By Lisa Wallace
Many people would be envious of Karen Wonoski.
Wonoski is the Boston Bruins alumni coordinator and, as such, has the opportunity to spend time with some of the organization’s fan favorites.
Think of players such as Ray Bourque, Terry O’Reilly and Rick Middleton who continue to live on in Bruins lore. “Spending time with the players is awesome,” admitted Wonoski. “They all have different personalities, but are great people. That’s what you have to remember, they are all human. I love listening to their hockey stories.”
Wonoski, a Bruins fan since she was a child, saw the posting for the position, applied, and has held the role for the past seven years.
Much of Wonoski’s job entails managing ticket requests for seats in the Alumni Suite, maintaining player appearance schedules, and organizing about 30 alumni games every season. She works closely with Bruins legends 'Chief' Johnny Bucyk and 'Nifty' Rick Middleton.
Over the years Wonoski has enjoyed numerous special moments, but two stand out in particular. One was going to Milt Schmidt’s home with Bucyk. Schmidt played 16 seasons with the Bruins over the course of nearly 20 years from 1936 through 1955. Schmidt was signing a number of items that would later be donated. “He carefully signed each item, and the whole time chatted with 'Chief' about old hockey memories,” Wonoski said. “Watching and listening to those two gentlemen was something else.”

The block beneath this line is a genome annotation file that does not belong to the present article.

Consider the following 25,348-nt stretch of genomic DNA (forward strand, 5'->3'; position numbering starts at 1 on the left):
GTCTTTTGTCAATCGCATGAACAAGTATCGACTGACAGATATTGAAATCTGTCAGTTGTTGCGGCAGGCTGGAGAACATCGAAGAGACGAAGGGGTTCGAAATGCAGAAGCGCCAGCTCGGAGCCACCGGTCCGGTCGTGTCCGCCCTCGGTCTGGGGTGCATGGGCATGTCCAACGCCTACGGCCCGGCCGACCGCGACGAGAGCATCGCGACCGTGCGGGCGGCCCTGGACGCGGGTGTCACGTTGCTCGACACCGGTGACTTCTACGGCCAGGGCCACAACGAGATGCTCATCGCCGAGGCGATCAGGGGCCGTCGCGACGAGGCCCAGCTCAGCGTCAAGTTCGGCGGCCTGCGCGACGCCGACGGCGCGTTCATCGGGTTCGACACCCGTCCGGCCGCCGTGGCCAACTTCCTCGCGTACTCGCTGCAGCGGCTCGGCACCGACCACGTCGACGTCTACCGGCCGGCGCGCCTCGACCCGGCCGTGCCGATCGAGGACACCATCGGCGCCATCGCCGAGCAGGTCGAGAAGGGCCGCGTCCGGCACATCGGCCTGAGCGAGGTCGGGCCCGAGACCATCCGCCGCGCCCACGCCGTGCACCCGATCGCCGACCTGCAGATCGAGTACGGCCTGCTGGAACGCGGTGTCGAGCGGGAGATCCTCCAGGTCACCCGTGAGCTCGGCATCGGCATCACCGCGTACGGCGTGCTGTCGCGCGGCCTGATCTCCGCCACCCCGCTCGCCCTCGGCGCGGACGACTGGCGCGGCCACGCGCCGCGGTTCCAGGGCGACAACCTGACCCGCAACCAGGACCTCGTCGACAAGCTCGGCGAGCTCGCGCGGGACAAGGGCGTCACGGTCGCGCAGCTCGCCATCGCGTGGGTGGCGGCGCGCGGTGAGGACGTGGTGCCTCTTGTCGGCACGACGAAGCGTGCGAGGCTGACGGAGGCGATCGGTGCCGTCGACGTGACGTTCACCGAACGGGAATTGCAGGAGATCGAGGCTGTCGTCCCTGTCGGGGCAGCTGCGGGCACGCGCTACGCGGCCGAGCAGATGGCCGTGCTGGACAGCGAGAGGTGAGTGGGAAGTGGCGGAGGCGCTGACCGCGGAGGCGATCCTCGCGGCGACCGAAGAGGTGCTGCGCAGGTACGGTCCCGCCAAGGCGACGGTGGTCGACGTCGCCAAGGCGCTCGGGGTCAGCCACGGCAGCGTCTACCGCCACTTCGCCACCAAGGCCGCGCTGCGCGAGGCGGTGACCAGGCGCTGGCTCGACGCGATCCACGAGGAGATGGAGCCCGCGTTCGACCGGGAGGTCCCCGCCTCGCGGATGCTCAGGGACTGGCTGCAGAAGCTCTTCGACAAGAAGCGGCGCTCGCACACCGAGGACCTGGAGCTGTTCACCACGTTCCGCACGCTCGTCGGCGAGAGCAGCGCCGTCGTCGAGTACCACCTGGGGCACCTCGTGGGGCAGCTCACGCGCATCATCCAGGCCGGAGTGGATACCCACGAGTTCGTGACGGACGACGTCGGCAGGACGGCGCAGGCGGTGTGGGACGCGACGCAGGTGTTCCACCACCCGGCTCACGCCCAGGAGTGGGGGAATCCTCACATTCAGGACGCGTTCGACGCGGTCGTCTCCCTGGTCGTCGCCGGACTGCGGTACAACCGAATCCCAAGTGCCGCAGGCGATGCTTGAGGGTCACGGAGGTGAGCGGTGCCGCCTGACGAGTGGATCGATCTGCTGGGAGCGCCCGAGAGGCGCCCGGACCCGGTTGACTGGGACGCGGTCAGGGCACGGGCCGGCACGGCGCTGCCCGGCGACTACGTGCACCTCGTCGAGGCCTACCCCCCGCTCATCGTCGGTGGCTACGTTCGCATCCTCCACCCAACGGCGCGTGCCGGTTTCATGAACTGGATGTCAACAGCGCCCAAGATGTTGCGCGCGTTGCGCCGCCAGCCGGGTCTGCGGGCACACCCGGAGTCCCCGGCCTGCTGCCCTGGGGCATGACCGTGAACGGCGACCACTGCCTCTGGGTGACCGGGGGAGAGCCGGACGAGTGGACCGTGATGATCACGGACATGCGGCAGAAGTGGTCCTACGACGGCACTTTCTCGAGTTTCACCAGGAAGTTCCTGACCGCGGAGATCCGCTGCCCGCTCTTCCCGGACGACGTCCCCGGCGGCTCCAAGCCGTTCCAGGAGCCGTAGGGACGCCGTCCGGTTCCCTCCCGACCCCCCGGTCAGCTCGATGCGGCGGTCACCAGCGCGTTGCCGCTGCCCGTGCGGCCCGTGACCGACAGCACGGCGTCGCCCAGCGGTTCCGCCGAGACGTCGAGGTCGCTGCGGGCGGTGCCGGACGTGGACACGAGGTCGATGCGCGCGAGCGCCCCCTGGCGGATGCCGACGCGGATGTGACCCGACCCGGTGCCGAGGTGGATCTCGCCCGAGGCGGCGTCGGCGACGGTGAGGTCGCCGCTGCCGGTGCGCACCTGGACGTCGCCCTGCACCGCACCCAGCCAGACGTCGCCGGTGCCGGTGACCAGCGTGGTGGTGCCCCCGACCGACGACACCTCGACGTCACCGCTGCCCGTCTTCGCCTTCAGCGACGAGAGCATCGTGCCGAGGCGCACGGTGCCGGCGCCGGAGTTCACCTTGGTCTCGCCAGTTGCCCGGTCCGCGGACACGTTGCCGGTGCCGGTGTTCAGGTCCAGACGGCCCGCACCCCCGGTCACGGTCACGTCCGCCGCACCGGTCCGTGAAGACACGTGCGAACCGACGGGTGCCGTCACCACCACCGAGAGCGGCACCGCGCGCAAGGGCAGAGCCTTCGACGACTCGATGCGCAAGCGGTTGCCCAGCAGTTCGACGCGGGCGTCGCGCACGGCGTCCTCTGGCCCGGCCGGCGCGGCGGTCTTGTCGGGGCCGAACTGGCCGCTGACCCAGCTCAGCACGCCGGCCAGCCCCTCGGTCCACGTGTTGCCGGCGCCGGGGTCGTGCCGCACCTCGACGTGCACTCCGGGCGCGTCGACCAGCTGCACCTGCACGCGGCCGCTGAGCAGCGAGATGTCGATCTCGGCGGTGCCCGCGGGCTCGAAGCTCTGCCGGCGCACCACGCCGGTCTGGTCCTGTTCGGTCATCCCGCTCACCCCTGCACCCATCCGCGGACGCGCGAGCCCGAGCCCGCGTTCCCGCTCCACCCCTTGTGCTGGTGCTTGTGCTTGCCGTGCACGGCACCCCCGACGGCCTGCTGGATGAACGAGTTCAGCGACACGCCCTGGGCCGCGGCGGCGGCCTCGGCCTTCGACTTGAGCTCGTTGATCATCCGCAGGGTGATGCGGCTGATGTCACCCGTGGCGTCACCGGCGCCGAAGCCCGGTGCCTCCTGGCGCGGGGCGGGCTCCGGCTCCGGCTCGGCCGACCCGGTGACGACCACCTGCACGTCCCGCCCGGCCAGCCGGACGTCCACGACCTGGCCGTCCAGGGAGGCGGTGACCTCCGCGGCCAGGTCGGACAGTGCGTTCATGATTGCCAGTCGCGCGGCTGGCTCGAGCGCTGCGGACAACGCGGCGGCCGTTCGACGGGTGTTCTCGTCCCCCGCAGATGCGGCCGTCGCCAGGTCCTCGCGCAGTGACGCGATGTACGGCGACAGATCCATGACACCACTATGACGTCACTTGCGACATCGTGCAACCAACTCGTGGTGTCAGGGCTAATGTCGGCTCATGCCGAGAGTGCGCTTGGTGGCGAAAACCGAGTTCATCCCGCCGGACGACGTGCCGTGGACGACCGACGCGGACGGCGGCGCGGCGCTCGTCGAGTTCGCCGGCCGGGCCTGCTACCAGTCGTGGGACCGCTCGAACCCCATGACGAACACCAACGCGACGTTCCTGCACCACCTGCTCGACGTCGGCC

The other was being in the room when Cam Neely congratulated Rick Middleton over his No. 16 being retired. “It was a special moment to witness,” she said.
Wonoski admits she couldn’t ask for a better group of men to work with. Despite the varied generations she crosses paths with, she says she has never experienced any awkwardness of any kind. “It basically comes down to respect and trust,” she said. “When you can establish those principles there aren’t any issues.”
In addition to her work with the Bruins, Wonoski serves on the board of directors and is the registrar for the American Hearing Impaired Hockey Association.
Wonoski learned about the AHIHA as a young mother as she has a son who is severely deaf. She had read about the organization, founded by Chicago Blackhawks legend Stan Mikita, in a newspaper article, and attend its yearly camp in a suburb just outside Chicago.
The experience was life-changing in many ways as Wonoski and her family began attending each year and she became more and more involved. “I’ve been involved over 20 years,” said Wonoski. “My son, Michael, is 32 now, but I’ll continue to volunteer for as long as they’ll have me.”
The camp is an opportunity for children to play hockey with others who share the same disability, but more important than the hockey is the relationships that come from the experience. “It’s very rewarding when you can watch someone come at eight years old and see how they feel being around other deaf players – they love it so much that they can’t wait to get back there the next year,” Wonoski said. “Before there was the internet, kids would write letters, and now they can communicate daily with each other. Some of my son’s best friends are halfway across the country, but they still connect from their time together at the camp.”
One of the missions of the program is to help players develop self-esteem, and it’s clear the mandate has paid off as former campers now return to volunteer their time as coaches, including Wonoski’s own son.
The U.S. Deaflympic Hockey Team is often mainly comprised of the hockey school’s varsity team, and has won two gold, a silver and two bronze medals at the past five Winter Deaflympic Games.